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NPSAS: Executive Summary Student Financing of Undergraduate Education: 1999-2000
Introduction
Tuition and the Total Price of Attendance
Financial Aid, Price of Attendance, and Income
Financial Aid by Type of Institution Attended
The Sources of Financial Aid
Student Loans
Student Borrowing at Different Types of Institutions
Summary
Research Methodology
References
Full Report (PDF)
Executive Summary (PDF)
Tuition and the Total Price of Attendance


Financial aid played a major role in the financing of undergraduate postsecondary education in 1999–2000. More than one-half of all undergraduates received some type of financial aid. More undergraduates received grants than loans to help pay for their education, but the average grant amount was less than the average amount borrowed. The average amounts of financial aid, however, varied considerably by the type of institution and price of attendance, as well as the attendance status and family income of the student. At public 2-year institutions, where students had a lower average price of attendance, most of the aided students did not take out student loans. At private not-for-profit 4-year institutions, where students had a higher average price of attendance, about one-half of undergraduates took out student loans, but most of them also received a substantial amount of grant aid.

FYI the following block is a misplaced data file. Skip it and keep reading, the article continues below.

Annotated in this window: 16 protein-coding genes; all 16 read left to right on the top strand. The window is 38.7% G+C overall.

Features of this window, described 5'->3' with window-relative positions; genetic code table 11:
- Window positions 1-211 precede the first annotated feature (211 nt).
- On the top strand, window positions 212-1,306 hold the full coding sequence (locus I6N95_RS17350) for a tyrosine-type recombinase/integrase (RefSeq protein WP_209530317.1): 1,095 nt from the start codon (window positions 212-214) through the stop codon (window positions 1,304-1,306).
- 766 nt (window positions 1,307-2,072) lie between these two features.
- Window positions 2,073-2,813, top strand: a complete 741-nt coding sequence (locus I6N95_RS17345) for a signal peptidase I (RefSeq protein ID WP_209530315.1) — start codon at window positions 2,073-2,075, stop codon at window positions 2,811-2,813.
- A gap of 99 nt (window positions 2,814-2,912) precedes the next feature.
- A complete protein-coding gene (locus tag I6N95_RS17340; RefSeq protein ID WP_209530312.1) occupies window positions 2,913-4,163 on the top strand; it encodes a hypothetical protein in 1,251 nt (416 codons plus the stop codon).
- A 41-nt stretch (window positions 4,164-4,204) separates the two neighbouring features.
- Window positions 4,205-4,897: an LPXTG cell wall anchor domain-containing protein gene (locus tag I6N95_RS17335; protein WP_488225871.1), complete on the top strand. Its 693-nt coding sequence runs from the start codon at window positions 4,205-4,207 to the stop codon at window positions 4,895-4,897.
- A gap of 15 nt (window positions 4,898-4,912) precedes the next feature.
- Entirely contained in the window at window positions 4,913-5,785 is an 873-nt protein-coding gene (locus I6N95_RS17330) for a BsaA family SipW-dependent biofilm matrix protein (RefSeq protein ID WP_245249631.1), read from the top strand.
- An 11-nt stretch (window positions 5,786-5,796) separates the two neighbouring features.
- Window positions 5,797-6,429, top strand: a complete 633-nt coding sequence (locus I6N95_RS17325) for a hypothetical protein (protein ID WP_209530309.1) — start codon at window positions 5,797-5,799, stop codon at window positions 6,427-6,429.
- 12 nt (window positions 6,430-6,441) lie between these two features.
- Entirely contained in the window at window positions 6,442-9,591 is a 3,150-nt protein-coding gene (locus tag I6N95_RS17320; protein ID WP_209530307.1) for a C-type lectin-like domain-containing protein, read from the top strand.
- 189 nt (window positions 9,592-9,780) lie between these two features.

More undergraduates received grants from the federal financial aid programs than from any other single source, but states, postsecondary institutions, and private organizations were also important sources of grant aid to undergraduates. Low-income dependent undergraduates were more likely to receive federal grants; middle-income dependent undergraduates were more likely to receive grants from state and institutional sources than from federal sources. High-income dependent undergraduates were more likely to receive grants from state, institutional, and private sources than from federal sources. Nearly all of the undergraduates who borrowed, however, took out loans through the federal student loan programs. On average, undergraduates borrowed about $5,100 to pay for educational expenses in 1999–2000. The cumulative federal loan amounts that undergraduates had ever borrowed were about twice this amount. Two-fifths of all undergraduates enrolled in 1999–2000 had borrowed through the federal student loan programs at some time, and their average cumulative federal loan was almost $10,000. Three-fifths of all the graduating seniors at 4-year institutions in 1999–2000 had borrowed through the federal student loan programs at some time, and their average cumulative federal loan was almost $17,000.


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National Center for Education Statistics - http://nces.ed.gov
U.S. Department of Education